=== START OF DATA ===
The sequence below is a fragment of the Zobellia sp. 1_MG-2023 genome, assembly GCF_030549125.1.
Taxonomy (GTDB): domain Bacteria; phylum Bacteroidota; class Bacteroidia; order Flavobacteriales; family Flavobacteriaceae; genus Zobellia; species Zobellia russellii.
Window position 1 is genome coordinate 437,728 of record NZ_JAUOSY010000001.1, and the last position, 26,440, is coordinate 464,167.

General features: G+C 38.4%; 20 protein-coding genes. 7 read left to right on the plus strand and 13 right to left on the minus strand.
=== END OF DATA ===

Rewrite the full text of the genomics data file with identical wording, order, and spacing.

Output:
The sequence below is a fragment of the Zobellia sp. 1_MG-2023 genome, assembly GCF_030549125.1.
Taxonomy (GTDB): domain Bacteria; phylum Bacteroidota; class Bacteroidia; order Flavobacteriales; family Flavobacteriaceae; genus Zobellia; species Zobellia russellii.
Window position 1 is genome coordinate 437,728 of record NZ_JAUOSY010000001.1, and the last position, 26,440, is coordinate 464,167.

General features: G+C 38.4%; 20 protein-coding genes. 7 read left to right on the plus strand and 13 right to left on the minus strand.